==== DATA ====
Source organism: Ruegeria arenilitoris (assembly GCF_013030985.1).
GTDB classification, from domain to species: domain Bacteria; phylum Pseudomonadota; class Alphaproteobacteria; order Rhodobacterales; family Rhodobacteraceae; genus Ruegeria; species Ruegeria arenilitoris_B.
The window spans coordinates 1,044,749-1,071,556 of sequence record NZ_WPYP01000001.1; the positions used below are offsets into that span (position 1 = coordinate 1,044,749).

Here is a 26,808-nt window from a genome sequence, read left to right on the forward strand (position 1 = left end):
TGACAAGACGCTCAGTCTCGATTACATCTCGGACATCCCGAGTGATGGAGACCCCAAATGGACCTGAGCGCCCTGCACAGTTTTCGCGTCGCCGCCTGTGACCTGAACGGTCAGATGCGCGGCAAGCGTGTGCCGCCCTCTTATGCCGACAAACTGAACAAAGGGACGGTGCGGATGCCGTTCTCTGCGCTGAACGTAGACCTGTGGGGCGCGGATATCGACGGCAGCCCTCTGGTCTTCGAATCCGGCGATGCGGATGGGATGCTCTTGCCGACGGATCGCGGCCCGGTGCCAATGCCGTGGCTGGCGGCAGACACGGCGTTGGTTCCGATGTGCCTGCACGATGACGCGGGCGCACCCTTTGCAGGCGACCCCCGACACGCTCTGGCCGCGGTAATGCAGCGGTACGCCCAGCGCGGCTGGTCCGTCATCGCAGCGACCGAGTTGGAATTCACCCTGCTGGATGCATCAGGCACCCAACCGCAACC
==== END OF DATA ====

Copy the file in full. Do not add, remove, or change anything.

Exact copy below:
Source organism: Ruegeria arenilitoris (assembly GCF_013030985.1).
GTDB classification, from domain to species: domain Bacteria; phylum Pseudomonadota; class Alphaproteobacteria; order Rhodobacterales; family Rhodobacteraceae; genus Ruegeria; species Ruegeria arenilitoris_B.
The window spans coordinates 1,044,749-1,071,556 of sequence record NZ_WPYP01000001.1; the positions used below are offsets into that span (position 1 = coordinate 1,044,749).

Here is a 26,808-nt window from a genome sequence, read left to right on the forward strand (position 1 = left end):
TGACAAGACGCTCAGTCTCGATTACATCTCGGACATCCCGAGTGATGGAGACCCCAAATGGACCTGAGCGCCCTGCACAGTTTTCGCGTCGCCGCCTGTGACCTGAACGGTCAGATGCGCGGCAAGCGTGTGCCGCCCTCTTATGCCGACAAACTGAACAAAGGGACGGTGCGGATGCCGTTCTCTGCGCTGAACGTAGACCTGTGGGGCGCGGATATCGACGGCAGCCCTCTGGTCTTCGAATCCGGCGATGCGGATGGGATGCTCTTGCCGACGGATCGCGGCCCGGTGCCAATGCCGTGGCTGGCGGCAGACACGGCGTTGGTTCCGATGTGCCTGCACGATGACGCGGGCGCACCCTTTGCAGGCGACCCCCGACACGCTCTGGCCGCGGTAATGCAGCGGTACGCCCAGCGCGGCTGGTCCGTCATCGCAGCGACCGAGTTGGAATTCACCCTGCTGGATGCATCAGGCACCCAACCGCAACC